21:55 GMT01 December 2020
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    Earlier, Jared Kushner, the US president's son-in-law, and the primary architect of the Israeli-Palestinian peace plan, dubbed by Trump the "deal of the century," said that the upcoming proposal will differ from attempts by previous US administrations to mediate an agreement adhering to a "two-state solution", as the latter had failed.

    Meanwhile, German Foreign Minister Heiko Maas said during a press conference in Amman that "a two-state solution" should be reached through negotiations, The Times of Israel reported on Sunday.

    His Jordanian counterpart Ayman Safadi echoed the statement, confirming that “the two-state solution is the only way to end the conflict”, according to The Times of Israel.

    The statement came a day after the US envoy to Israel David Friedman said that Israel has the “right” to annex at least “some” of the West Bank, The New York Times reported earlier.

    The Palestinian Authority said in a statement on Sunday that it is considering filing a complaint at the International Criminal Court against the US envoy for his comments.

    READ MORE: Kushner Promises ‘Unconventional Approach’ With New Israel-Palestine Peace Plan

    Maas and Safadi also reportedly emphasized the importance of the United Nations agency for Palestinian refugees (UNRWA), which Washington earlier vowed to dismantle completely.

    In May UNRWA Commissioner-General Pierre Krahenbuhl said that the agency's funding will sustain its work in Gaza until mid-June, stressing that to maintain all UNRWA operations including food, health, and education assistance to Palestinian refugees in Gaza, will require at least $1.2 billion in 2019 - the exact amount that was mobilized in 2018.

    Krahenbuhl also noted that in 2018, the UNRWA experienced the most severe funding crisis since the start of its operations in 1950, reducing its expenditures by $92 million and overcoming a deficit of $446 million.

    Last August, the Trump administration announced that it had cut around $200 million in aid to the Palestinians. In September, Washington halted another $300 million in funding for the UNRWA.

    For decades, Israel has been at odds with the Palestinians, who have been seeking diplomatic recognition for their independent state on the territories of the West Bank, including East Jerusalem, which is partially occupied by Israel, and the Gaza Strip. The Israeli government has refused to recognize Palestine as an independent political and diplomatic entity and continues to build settlements in Palestinian territories it occupies, despite objections from the United Nations.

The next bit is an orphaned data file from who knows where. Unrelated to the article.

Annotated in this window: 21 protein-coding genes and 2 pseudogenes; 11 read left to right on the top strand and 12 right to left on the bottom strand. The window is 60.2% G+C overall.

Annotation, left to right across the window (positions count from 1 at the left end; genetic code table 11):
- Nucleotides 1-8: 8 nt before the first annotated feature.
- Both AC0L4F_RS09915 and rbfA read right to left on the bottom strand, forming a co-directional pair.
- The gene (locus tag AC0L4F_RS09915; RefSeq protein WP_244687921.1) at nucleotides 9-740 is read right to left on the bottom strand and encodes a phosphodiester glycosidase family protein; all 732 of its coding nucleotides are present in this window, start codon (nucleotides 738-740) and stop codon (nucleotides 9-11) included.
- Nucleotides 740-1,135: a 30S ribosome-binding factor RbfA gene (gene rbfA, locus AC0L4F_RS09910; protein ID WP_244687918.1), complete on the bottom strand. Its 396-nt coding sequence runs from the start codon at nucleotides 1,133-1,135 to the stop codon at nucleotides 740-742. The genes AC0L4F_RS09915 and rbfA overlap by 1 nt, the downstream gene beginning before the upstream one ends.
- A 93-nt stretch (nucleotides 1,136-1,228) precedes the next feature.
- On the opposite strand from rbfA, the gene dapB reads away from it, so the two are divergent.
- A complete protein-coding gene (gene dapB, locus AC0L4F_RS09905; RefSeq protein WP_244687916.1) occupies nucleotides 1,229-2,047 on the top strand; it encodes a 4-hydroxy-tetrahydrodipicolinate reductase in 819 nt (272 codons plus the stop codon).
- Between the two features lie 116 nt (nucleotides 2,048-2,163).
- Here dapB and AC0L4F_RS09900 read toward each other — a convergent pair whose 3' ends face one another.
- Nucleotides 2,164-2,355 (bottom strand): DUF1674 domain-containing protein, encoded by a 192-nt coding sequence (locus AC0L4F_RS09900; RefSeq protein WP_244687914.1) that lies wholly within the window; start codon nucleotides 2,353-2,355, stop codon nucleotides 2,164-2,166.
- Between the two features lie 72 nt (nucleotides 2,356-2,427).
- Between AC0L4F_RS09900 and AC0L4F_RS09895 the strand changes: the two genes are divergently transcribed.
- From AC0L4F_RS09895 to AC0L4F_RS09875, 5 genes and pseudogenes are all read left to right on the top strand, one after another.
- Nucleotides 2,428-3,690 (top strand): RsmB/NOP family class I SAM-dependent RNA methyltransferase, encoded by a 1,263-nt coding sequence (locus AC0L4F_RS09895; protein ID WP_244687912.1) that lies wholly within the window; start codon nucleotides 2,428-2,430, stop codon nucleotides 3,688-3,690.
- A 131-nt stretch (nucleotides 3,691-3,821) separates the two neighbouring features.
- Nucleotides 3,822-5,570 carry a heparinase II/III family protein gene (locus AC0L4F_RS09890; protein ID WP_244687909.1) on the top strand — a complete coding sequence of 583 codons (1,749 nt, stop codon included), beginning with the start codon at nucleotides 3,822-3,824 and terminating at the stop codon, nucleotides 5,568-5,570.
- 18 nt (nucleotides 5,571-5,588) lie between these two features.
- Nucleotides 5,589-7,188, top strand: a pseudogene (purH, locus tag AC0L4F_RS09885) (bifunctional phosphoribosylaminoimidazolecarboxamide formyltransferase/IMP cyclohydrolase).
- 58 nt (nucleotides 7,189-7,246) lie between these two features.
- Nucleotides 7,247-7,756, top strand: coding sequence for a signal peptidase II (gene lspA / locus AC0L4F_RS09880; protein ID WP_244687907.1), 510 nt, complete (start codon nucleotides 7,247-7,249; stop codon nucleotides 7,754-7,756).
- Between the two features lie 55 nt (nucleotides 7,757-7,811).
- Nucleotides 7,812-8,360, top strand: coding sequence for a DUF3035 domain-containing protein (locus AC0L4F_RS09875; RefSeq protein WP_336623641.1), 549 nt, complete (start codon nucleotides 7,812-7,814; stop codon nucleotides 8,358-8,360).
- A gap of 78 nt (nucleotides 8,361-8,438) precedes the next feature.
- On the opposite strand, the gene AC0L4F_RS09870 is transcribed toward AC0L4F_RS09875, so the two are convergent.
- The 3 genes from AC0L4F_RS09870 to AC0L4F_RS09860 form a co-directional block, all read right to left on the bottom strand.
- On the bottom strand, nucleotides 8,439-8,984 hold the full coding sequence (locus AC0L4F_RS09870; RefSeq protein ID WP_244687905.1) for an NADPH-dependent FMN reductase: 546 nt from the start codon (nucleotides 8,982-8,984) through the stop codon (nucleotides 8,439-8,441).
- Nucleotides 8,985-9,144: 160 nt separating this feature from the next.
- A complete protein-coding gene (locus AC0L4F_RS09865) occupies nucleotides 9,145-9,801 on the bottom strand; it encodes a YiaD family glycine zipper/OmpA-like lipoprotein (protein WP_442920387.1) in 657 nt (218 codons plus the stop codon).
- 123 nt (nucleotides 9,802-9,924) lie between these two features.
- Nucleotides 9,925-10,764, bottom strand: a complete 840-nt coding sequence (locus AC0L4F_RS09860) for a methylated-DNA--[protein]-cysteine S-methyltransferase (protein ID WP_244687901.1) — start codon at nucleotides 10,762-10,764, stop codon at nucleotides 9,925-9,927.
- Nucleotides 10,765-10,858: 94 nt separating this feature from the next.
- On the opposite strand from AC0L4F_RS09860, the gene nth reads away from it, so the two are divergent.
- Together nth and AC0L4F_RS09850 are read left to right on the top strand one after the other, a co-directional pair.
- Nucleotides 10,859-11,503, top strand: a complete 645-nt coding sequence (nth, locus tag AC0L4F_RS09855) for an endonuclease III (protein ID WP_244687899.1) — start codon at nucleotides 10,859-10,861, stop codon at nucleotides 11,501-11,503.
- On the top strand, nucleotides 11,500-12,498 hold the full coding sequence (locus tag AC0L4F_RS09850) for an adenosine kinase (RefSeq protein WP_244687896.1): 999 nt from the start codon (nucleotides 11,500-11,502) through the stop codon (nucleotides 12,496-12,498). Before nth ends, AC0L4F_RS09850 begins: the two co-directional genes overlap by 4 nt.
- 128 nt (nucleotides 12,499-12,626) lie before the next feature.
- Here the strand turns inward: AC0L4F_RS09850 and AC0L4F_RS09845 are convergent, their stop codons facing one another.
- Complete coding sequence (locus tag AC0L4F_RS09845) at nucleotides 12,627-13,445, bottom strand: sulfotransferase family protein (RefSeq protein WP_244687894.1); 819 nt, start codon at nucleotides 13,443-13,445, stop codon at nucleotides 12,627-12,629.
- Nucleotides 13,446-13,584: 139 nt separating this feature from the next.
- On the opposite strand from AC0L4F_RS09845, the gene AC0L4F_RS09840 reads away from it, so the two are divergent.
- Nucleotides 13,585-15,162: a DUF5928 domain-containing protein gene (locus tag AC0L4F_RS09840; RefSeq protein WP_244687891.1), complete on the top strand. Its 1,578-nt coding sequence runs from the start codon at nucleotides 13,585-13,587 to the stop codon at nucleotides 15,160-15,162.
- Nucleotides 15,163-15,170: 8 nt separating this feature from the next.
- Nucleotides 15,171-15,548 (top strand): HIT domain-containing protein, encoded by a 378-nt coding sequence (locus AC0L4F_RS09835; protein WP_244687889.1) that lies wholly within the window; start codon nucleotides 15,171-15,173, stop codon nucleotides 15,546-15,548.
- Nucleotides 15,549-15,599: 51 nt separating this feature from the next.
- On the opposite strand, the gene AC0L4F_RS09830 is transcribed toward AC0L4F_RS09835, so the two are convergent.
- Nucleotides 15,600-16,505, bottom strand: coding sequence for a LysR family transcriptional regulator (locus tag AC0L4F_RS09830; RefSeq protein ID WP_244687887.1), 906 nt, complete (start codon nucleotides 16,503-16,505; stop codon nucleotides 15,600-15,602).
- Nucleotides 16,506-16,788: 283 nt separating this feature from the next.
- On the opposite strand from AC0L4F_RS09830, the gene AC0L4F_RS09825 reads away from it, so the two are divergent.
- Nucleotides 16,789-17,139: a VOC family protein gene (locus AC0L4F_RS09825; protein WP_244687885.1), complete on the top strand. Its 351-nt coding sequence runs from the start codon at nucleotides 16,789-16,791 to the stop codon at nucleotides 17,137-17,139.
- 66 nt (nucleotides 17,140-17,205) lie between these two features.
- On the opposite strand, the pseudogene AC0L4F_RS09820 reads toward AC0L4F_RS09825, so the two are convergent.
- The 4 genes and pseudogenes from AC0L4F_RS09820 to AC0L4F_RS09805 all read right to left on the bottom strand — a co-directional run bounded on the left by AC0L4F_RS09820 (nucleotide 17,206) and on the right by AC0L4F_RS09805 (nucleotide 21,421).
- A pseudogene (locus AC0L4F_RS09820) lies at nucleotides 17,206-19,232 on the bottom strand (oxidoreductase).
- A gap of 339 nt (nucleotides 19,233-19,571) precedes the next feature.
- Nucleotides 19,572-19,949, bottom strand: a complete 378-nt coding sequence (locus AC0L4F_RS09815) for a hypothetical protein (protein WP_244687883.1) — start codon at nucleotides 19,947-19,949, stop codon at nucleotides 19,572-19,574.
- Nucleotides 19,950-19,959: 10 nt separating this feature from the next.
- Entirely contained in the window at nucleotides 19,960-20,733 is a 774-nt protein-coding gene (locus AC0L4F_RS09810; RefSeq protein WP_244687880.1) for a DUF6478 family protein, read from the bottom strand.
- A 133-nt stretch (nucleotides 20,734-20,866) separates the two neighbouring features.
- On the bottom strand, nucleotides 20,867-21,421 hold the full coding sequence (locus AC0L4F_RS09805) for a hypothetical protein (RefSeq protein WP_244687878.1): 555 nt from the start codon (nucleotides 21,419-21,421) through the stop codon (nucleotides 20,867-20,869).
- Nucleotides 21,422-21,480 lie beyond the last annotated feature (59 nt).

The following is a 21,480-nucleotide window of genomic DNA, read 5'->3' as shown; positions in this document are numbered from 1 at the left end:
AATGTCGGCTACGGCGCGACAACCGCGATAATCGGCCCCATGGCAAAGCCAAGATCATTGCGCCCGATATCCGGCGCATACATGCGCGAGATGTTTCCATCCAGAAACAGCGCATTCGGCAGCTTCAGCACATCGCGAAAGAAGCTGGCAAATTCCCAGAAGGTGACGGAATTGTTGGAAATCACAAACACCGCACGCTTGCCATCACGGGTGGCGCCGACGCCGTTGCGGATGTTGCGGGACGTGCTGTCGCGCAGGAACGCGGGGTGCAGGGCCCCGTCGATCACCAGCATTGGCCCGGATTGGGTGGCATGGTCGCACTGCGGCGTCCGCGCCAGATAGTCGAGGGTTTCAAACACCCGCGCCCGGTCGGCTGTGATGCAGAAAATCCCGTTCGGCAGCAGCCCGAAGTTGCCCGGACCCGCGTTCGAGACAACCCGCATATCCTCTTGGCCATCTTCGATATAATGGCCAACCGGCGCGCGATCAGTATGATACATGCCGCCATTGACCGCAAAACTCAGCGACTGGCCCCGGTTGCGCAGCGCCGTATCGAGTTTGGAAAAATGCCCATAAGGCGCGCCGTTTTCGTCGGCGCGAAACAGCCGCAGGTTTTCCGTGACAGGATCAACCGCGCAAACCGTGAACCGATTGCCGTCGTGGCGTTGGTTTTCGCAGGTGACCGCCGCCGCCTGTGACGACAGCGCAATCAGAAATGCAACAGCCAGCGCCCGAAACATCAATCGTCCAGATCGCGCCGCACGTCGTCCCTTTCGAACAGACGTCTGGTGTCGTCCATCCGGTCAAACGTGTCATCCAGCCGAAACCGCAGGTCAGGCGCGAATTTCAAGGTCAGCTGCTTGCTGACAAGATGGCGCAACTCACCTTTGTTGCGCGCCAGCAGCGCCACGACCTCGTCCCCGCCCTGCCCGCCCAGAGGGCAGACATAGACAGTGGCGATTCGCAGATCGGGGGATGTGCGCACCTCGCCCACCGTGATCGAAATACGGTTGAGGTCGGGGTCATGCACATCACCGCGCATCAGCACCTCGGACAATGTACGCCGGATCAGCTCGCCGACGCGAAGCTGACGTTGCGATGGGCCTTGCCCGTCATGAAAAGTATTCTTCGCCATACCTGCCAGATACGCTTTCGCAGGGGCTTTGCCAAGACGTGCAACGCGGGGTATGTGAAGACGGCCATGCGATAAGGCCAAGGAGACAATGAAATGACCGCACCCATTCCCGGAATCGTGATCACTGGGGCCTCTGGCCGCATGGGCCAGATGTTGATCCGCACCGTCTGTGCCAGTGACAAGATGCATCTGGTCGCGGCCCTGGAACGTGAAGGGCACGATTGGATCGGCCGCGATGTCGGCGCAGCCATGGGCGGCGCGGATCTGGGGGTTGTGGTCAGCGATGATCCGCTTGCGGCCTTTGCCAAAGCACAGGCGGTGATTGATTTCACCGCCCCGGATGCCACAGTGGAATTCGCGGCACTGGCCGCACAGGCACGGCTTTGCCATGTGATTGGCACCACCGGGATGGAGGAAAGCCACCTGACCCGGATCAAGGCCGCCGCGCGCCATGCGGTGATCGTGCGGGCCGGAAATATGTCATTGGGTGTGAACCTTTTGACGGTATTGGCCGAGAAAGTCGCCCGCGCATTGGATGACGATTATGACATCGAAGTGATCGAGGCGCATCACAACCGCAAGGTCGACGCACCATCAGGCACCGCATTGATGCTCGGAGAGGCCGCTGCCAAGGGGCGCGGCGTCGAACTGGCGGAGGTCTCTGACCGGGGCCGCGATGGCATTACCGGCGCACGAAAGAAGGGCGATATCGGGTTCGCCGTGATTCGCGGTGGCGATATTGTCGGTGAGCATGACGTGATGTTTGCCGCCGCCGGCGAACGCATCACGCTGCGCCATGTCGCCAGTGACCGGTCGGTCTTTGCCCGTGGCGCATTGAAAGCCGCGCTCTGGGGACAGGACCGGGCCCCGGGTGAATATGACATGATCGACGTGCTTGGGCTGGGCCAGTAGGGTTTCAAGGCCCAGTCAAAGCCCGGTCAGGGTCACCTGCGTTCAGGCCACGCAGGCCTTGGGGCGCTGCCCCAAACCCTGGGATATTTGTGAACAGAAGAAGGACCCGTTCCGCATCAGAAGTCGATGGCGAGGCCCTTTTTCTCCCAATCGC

READ MORE: Netanyahu Plans to Form 'Greater Israel', Threatens Palestine - Democratic Front

    In March 2018, the conflict escalated with Palestinians launching weekly protests at the Gaza border.

    Meanwhile, White House officials have said they would reveal the economic portion of their plan to resolve the Israeli-Palestinian conflict at the conference, which is scheduled to take place in Manama on 25-26 June.

    The economic part of the plan seeks to gather billions of dollars in investments from partners in the region, to support the Palestinian economy if an agreement is reached, a CNN report citing a US official said in May.

    The Palestinians have dismissed the US peace plan and said they would skip the upcoming summit in Bahrain, stressing that the proposed peace plan is biased in favour of Israel.

    Moreover, the President of the Palestinian Autonomy Mahmoud Abbas said he would not accept any US mediation in the conflict, after Washington revealed its bias by unilaterally moving its embassy from Tel Aviv to Jerusalem in May 2018. The status of the holy city has long been regarded as a matter that must be resolved through negotiations.

    READ MORE: Palestine Urges Berlin to Pressure Israel Over Razing Bedouin Village – Reports

    In 1947, the United Nations worked out a plan to put an end to the conflict, giving most of the West Bank and Gaza to Palestinians. Israel occupied the territories 20 years later but claimed to have withdrawn all its forces from Gaza in 2005.

    The international community has put forward the so-called two-state solution to the conflict which suggests both states have the right to independence, and that Palestine should be recognized as a sovereign country within its pre-1967 borders.

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